After nearly six years of destructive horror by the Third Reich across the European continent, the ending plays of World War II would finally come in a second-floor room in the College Moderne et Technique de Garcons in Reims, France.
After the suicide of Adolf Hitler on April 30, 1945, the mantle of state had been passed on to Admiral Karl Donitz according to Hitler’s last political testament. Berlin had fallen to the Red Army on May 2. Across Germany, millions of civilians and soldiers sought to surrender to Anglo-American forces rather than face the wrath of the Soviets. Roads and transport systems were clogged with refugees moving to the west.
On the morning of Thursday, May 3, Admiral Hans-Georg von Friedeburg entered the camp of British field marshal Bernard Montgomery at Luneburg Heath, southeast of Hamburg. Friedeburg had taken over the German navy and under the auspices of Donitz now approached Montgomery to inquire about peace terms. When Friedeburg asked if Montgomery would accept the surrender of the German armies escaping from the east and the Red Army, however, Montgomery refused in the name of Allied unity. He countered with an offer to accept the surrender of those German forces immediately opposing his 21st Army Group. Friedeburg stalled. But faced with Germany’s hopeless situation, he returned the following Friday evening to accept the British terms. The capitulation document would be subordinate to a general surrender to Supreme Headquarters Allied Expeditionary Force (SHAEF), but Montgomery signed the document at 1830 hours on Friday, May 4.
The next step would be for Friedeburg to quickly travel to Reims, but bad weather inhibited travel and he did not arrive until Saturday evening, whereupon he promptly began to vacillate over terms again. Friedeburg proposed to surrender only German forces fleeing to the west, again in effect refusing to surrender to the Soviets. On General Dwight D. Eisenhower’s behalf, Generals Walter Smith and Kenneth Strong informed Friedeburg that only unconditional surrender would be accepted. In tears, Friedeburg insisted that only Donitz could affirm such terms.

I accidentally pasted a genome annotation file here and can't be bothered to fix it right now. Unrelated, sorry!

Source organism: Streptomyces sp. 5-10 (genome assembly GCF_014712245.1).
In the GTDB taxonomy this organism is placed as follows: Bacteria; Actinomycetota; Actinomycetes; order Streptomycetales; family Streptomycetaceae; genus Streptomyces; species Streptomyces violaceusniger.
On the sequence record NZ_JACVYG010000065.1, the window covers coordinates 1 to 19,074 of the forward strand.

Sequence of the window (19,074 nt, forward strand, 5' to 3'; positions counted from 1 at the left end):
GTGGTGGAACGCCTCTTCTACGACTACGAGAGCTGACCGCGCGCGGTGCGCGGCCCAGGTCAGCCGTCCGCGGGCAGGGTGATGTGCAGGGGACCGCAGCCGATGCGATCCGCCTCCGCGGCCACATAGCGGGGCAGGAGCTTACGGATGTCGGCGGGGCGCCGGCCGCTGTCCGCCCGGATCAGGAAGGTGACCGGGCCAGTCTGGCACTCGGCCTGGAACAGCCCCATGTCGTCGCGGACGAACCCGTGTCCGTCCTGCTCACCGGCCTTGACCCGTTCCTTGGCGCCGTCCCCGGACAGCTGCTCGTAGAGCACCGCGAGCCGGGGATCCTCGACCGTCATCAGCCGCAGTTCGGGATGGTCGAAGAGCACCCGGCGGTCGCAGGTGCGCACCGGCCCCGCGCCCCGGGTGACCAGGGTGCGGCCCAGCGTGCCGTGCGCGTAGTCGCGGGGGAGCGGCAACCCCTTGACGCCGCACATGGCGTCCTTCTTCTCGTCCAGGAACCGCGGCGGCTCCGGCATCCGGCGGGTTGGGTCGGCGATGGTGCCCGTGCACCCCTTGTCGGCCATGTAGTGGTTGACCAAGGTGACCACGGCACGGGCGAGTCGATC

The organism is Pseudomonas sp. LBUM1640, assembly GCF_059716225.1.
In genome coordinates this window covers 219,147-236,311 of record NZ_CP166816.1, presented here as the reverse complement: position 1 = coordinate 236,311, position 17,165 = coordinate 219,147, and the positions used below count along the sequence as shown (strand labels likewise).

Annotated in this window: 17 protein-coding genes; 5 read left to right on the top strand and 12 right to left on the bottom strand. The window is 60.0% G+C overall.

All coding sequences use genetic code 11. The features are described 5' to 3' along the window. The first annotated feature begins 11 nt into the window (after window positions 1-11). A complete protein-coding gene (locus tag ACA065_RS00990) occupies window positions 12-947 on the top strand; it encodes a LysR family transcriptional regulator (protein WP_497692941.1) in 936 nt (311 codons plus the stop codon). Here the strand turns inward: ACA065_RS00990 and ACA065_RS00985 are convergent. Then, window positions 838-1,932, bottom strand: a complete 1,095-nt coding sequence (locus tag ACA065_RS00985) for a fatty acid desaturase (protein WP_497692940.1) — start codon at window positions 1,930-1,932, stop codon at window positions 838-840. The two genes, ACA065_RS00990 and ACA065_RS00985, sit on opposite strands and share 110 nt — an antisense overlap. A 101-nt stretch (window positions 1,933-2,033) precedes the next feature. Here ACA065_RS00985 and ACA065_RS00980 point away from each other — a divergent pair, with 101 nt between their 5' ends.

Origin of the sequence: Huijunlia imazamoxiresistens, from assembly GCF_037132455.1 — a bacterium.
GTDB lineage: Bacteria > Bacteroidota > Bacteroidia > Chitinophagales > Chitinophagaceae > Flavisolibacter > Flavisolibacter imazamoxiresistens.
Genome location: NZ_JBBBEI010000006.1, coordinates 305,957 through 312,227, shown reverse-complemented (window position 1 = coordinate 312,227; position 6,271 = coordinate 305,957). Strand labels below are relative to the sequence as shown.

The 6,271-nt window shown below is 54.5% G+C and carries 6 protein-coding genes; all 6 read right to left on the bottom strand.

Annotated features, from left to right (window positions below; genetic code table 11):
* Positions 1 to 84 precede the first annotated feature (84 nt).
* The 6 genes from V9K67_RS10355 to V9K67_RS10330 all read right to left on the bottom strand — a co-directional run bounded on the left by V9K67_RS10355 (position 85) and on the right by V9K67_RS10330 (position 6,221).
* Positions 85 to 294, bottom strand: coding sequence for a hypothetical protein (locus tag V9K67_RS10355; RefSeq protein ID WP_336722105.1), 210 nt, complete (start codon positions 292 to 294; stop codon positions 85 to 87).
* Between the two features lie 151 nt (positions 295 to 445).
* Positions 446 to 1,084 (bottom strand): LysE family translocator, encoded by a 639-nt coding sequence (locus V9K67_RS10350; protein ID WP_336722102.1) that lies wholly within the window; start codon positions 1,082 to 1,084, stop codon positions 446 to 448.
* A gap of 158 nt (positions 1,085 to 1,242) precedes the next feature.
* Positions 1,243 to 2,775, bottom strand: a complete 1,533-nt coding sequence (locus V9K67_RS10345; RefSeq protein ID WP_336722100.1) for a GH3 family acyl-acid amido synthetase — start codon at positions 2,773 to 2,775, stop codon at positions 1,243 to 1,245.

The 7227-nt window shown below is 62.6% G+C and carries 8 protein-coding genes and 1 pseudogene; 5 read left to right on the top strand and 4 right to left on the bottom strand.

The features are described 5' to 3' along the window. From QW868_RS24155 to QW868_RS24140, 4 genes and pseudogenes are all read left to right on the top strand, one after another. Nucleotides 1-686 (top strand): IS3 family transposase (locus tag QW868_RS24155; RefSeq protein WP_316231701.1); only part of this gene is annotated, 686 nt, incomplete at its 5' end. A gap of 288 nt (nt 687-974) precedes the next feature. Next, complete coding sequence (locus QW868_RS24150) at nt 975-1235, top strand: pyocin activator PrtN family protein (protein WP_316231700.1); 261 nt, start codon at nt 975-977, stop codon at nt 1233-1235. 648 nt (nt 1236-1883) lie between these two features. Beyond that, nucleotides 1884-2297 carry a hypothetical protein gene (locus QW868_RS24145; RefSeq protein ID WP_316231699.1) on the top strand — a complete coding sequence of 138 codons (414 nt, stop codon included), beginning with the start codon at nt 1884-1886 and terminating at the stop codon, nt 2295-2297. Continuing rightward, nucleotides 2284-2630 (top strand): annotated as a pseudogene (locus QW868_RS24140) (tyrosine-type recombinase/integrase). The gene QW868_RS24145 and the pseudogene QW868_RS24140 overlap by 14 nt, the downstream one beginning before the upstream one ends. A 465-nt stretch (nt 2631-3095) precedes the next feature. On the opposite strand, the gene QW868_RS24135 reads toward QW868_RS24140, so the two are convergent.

A long day passed until General Alfred Jodl, head of the Wehrmacht High Command (OKW), arrived the following evening (Sunday, May 6) to continue negotiations. After enduring Jodl’s prediction that, eventually, the Anglo-Americans would have to fight the Soviets, it became clear that the Germans were simply stalling in order to allow as many of their forces and people as possible to surrender to the British and Americans. Eisenhower told his negotiators to inform them that he would close the Anglo-American lines in the west in 48 hours and refuse to take any further Germans into custody regardless of whether they signed the surrender. Faced with the inevitable and in consultation with Donitz, Jodl agreed to sign.
In the early morning hours of Monday, May 7, members of the press were brought into the Supreme Headquarters Allied Expeditionary Force (SHAEF) second-floor war room in the redbrick French technical college, with huge maps depicting the immense war draped across the walls around an oak table and chairs. In plain gray covers, the Act of Military Surrender was signed by the Germans and an 11-member Allied delegation.
Eisenhower did not attend, staying in his office down the hall, smoking and walking back and forth. After the 10-minute ceremony, Jodl was led down the hall for a short encounter with Eisenhower, who icily informed him that he would be held personally liable if the surrender terms were violated. Jodl agreed and left; but it would not be enough to keep him from justice at Nuremburg and the gallows. Eisenhower then dictated a cable to tell the news of V-E Day in Europe: “The mission of this Allied force was fulfilled at 0241, local time, May 7, 1945.” Officially, V-E Day would be the following day, May 8, 1945.
Peace, albeit incomplete, finally dawned in Europe. Indicative of the diverging political aims of the Allies, the Soviets insisted on a separate German surrender ceremony to the Red Army in Berlin. The event could not take place until May 8, and thus shifted the official Soviet V-E Day celebrations back a day; more importantly, it was a visible crack in the Grand Alliance, separating the Soviet wartime experience and achievement from the Anglo-Americans. Across the globe, brutal war still raged as American forces were locked in savage battle with the Japanese at Okinawa, with a more terrible, violent climax still to come. But with the long-awaited arrival of V-E Day, the Grand Alliance had gone the distance to achieve a triumph in the history of the world: the would-be thousand-year-old reign of Hitler’s Third Reich was eradicated from the face of the earth.
Dr. Keith Huxen is the Samuel Zemurray Stone Senior Director of History and Research at The National WWII Museum in New Orleans, Louisiana. For more World War II history, visit The National WWII Museum on Facebook, Twitter, and Instagram, and read the museum's blog.